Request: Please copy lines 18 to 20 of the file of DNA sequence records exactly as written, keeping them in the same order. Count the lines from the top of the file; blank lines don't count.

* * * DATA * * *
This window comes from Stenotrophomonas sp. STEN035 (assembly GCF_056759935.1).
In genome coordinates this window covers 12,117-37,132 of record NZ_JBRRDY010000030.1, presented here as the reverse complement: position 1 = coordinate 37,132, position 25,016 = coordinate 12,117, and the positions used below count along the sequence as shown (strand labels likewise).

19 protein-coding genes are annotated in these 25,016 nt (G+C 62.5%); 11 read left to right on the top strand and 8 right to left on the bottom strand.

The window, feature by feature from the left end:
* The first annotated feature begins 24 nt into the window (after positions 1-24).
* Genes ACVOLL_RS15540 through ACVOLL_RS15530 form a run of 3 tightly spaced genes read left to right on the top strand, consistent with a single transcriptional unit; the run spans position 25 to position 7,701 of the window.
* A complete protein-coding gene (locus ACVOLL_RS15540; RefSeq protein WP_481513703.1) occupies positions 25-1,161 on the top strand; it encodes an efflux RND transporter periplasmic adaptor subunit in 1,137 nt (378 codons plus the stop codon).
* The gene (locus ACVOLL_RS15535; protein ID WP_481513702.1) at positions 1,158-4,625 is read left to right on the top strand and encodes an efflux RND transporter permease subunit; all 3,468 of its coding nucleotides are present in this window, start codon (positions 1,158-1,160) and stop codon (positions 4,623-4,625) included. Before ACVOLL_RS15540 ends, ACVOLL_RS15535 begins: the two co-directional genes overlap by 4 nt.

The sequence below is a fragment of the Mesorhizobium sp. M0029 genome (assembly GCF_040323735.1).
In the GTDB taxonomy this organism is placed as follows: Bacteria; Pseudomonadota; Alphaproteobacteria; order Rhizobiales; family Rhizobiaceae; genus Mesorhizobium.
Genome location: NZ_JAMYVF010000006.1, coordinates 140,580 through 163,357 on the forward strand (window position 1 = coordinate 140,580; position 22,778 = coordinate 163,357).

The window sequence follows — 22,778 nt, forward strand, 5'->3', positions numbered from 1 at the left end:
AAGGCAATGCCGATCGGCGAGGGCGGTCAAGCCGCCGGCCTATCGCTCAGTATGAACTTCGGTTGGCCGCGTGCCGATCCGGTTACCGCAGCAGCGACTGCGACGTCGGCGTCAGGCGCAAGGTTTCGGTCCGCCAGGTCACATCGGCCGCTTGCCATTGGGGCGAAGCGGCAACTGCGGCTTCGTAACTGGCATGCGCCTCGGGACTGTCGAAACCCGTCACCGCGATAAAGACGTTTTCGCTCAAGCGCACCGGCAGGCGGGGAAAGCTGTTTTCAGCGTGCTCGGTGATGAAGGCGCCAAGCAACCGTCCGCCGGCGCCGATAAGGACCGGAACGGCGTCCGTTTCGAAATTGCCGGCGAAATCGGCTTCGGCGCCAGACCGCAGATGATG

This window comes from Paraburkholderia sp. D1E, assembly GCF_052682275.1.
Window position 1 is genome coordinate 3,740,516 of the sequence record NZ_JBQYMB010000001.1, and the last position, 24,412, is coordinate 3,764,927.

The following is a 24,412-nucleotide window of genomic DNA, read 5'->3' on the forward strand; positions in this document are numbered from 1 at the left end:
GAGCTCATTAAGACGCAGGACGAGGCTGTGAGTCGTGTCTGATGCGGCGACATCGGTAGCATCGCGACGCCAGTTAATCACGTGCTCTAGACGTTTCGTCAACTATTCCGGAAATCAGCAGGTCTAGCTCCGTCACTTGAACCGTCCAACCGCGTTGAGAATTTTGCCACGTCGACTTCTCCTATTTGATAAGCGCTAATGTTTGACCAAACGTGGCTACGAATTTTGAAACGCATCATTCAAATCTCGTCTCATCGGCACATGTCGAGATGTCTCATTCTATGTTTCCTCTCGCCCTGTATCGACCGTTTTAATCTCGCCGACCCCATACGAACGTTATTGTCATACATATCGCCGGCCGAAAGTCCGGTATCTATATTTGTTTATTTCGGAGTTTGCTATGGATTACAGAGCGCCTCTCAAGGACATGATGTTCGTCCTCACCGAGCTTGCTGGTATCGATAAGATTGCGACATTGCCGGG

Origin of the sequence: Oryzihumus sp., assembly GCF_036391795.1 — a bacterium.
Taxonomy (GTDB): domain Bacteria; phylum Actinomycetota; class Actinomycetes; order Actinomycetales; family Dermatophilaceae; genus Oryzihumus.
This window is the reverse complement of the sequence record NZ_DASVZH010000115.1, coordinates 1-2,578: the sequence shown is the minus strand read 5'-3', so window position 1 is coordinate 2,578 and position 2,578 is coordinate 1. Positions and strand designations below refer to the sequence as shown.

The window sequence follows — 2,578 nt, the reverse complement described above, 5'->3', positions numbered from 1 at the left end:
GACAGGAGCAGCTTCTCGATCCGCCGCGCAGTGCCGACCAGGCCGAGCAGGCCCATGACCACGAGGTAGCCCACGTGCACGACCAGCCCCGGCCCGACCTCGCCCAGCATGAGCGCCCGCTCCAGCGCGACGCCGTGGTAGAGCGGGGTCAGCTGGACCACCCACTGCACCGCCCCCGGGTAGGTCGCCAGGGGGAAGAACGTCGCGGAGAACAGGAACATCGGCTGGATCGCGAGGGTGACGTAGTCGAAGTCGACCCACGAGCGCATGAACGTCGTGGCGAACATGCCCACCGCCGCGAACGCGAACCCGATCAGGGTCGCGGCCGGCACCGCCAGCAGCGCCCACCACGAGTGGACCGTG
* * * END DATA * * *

Origin of the sequence: Oryzihumus sp., assembly GCF_036391795.1 — a bacterium.
Taxonomy (GTDB): domain Bacteria; phylum Actinomycetota; class Actinomycetes; order Actinomycetales; family Dermatophilaceae; genus Oryzihumus.
This window is the reverse complement of the sequence record NZ_DASVZH010000115.1, coordinates 1-2,578: the sequence shown is the minus strand read 5'-3', so window position 1 is coordinate 2,578 and position 2,578 is coordinate 1. Positions and strand designations below refer to the sequence as shown.